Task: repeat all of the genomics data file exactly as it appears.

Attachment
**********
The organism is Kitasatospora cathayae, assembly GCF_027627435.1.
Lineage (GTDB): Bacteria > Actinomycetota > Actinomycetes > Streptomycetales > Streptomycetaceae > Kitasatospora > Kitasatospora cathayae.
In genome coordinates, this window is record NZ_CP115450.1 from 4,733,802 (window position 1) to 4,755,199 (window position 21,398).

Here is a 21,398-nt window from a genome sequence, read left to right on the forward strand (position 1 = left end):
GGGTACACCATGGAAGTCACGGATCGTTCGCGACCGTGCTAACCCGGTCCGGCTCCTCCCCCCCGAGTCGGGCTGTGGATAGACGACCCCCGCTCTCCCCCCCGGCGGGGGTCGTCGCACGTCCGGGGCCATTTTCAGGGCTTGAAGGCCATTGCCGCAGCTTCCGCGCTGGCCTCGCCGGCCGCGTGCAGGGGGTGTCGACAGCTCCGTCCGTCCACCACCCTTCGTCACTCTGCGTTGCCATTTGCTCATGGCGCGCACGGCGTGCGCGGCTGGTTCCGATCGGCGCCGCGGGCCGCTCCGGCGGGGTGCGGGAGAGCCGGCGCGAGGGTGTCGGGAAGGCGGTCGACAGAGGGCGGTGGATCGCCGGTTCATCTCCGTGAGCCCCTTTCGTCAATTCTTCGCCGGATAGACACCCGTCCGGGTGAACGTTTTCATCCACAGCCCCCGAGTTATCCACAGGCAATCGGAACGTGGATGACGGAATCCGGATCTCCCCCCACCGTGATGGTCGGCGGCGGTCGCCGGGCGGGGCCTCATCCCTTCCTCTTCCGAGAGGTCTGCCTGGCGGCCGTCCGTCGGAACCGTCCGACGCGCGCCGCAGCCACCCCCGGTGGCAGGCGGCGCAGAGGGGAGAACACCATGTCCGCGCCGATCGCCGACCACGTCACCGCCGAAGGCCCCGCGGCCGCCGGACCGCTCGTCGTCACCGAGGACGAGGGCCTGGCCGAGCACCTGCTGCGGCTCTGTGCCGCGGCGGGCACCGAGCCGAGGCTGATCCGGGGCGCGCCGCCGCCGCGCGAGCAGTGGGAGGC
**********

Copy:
The organism is Kitasatospora cathayae, assembly GCF_027627435.1.
Lineage (GTDB): Bacteria > Actinomycetota > Actinomycetes > Streptomycetales > Streptomycetaceae > Kitasatospora > Kitasatospora cathayae.
In genome coordinates, this window is record NZ_CP115450.1 from 4,733,802 (window position 1) to 4,755,199 (window position 21,398).

Here is a 21,398-nt window from a genome sequence, read left to right on the forward strand (position 1 = left end):
GGGTACACCATGGAAGTCACGGATCGTTCGCGACCGTGCTAACCCGGTCCGGCTCCTCCCCCCCGAGTCGGGCTGTGGATAGACGACCCCCGCTCTCCCCCCCGGCGGGGGTCGTCGCACGTCCGGGGCCATTTTCAGGGCTTGAAGGCCATTGCCGCAGCTTCCGCGCTGGCCTCGCCGGCCGCGTGCAGGGGGTGTCGACAGCTCCGTCCGTCCACCACCCTTCGTCACTCTGCGTTGCCATTTGCTCATGGCGCGCACGGCGTGCGCGGCTGGTTCCGATCGGCGCCGCGGGCCGCTCCGGCGGGGTGCGGGAGAGCCGGCGCGAGGGTGTCGGGAAGGCGGTCGACAGAGGGCGGTGGATCGCCGGTTCATCTCCGTGAGCCCCTTTCGTCAATTCTTCGCCGGATAGACACCCGTCCGGGTGAACGTTTTCATCCACAGCCCCCGAGTTATCCACAGGCAATCGGAACGTGGATGACGGAATCCGGATCTCCCCCCACCGTGATGGTCGGCGGCGGTCGCCGGGCGGGGCCTCATCCCTTCCTCTTCCGAGAGGTCTGCCTGGCGGCCGTCCGTCGGAACCGTCCGACGCGCGCCGCAGCCACCCCCGGTGGCAGGCGGCGCAGAGGGGAGAACACCATGTCCGCGCCGATCGCCGACCACGTCACCGCCGAAGGCCCCGCGGCCGCCGGACCGCTCGTCGTCACCGAGGACGAGGGCCTGGCCGAGCACCTGCTGCGGCTCTGTGCCGCGGCGGGCACCGAGCCGAGGCTGATCCGGGGCGCGCCGCCGCCGCGCGAGCAGTGGGAGGC